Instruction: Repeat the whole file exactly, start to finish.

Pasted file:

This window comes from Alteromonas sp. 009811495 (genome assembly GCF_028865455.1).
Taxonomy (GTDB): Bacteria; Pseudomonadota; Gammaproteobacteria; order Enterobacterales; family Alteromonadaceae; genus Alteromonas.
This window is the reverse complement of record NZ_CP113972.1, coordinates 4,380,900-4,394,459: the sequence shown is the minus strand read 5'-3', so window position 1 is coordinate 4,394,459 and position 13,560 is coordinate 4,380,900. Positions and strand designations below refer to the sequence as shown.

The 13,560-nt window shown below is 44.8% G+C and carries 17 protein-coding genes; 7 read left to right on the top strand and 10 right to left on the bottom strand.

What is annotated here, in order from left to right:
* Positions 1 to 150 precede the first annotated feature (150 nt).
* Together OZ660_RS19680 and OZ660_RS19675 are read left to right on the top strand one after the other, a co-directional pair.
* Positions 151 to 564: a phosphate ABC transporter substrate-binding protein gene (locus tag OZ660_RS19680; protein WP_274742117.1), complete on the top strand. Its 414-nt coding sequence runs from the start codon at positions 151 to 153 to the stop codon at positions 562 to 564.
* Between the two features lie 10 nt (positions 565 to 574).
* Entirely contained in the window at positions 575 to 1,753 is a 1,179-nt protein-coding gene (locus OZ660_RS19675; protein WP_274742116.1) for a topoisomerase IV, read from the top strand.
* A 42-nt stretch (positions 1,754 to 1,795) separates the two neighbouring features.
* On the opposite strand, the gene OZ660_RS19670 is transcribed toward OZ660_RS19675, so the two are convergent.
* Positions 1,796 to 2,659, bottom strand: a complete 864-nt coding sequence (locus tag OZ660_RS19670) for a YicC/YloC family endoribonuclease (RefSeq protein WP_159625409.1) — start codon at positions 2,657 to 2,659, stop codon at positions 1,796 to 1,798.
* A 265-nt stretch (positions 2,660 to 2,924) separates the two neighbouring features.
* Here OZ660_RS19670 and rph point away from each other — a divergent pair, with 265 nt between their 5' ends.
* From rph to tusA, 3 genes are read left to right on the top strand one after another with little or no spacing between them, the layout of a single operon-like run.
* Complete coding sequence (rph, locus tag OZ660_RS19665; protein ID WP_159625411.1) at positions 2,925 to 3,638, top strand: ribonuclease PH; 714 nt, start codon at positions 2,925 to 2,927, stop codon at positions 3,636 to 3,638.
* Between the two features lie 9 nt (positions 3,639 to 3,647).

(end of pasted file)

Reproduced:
This window comes from Alteromonas sp. 009811495 (genome assembly GCF_028865455.1).
Taxonomy (GTDB): Bacteria; Pseudomonadota; Gammaproteobacteria; order Enterobacterales; family Alteromonadaceae; genus Alteromonas.
This window is the reverse complement of record NZ_CP113972.1, coordinates 4,380,900-4,394,459: the sequence shown is the minus strand read 5'-3', so window position 1 is coordinate 4,394,459 and position 13,560 is coordinate 4,380,900. Positions and strand designations below refer to the sequence as shown.

The 13,560-nt window shown below is 44.8% G+C and carries 17 protein-coding genes; 7 read left to right on the top strand and 10 right to left on the bottom strand.

What is annotated here, in order from left to right:
* Positions 1 to 150 precede the first annotated feature (150 nt).
* Together OZ660_RS19680 and OZ660_RS19675 are read left to right on the top strand one after the other, a co-directional pair.
* Positions 151 to 564: a phosphate ABC transporter substrate-binding protein gene (locus tag OZ660_RS19680; protein WP_274742117.1), complete on the top strand. Its 414-nt coding sequence runs from the start codon at positions 151 to 153 to the stop codon at positions 562 to 564.
* Between the two features lie 10 nt (positions 565 to 574).
* Entirely contained in the window at positions 575 to 1,753 is a 1,179-nt protein-coding gene (locus OZ660_RS19675; protein WP_274742116.1) for a topoisomerase IV, read from the top strand.
* A 42-nt stretch (positions 1,754 to 1,795) separates the two neighbouring features.
* On the opposite strand, the gene OZ660_RS19670 is transcribed toward OZ660_RS19675, so the two are convergent.
* Positions 1,796 to 2,659, bottom strand: a complete 864-nt coding sequence (locus tag OZ660_RS19670) for a YicC/YloC family endoribonuclease (RefSeq protein WP_159625409.1) — start codon at positions 2,657 to 2,659, stop codon at positions 1,796 to 1,798.
* A 265-nt stretch (positions 2,660 to 2,924) separates the two neighbouring features.
* Here OZ660_RS19670 and rph point away from each other — a divergent pair, with 265 nt between their 5' ends.
* From rph to tusA, 3 genes are read left to right on the top strand one after another with little or no spacing between them, the layout of a single operon-like run.
* Complete coding sequence (rph, locus tag OZ660_RS19665; protein ID WP_159625411.1) at positions 2,925 to 3,638, top strand: ribonuclease PH; 714 nt, start codon at positions 2,925 to 2,927, stop codon at positions 3,636 to 3,638.
* Between the two features lie 9 nt (positions 3,639 to 3,647).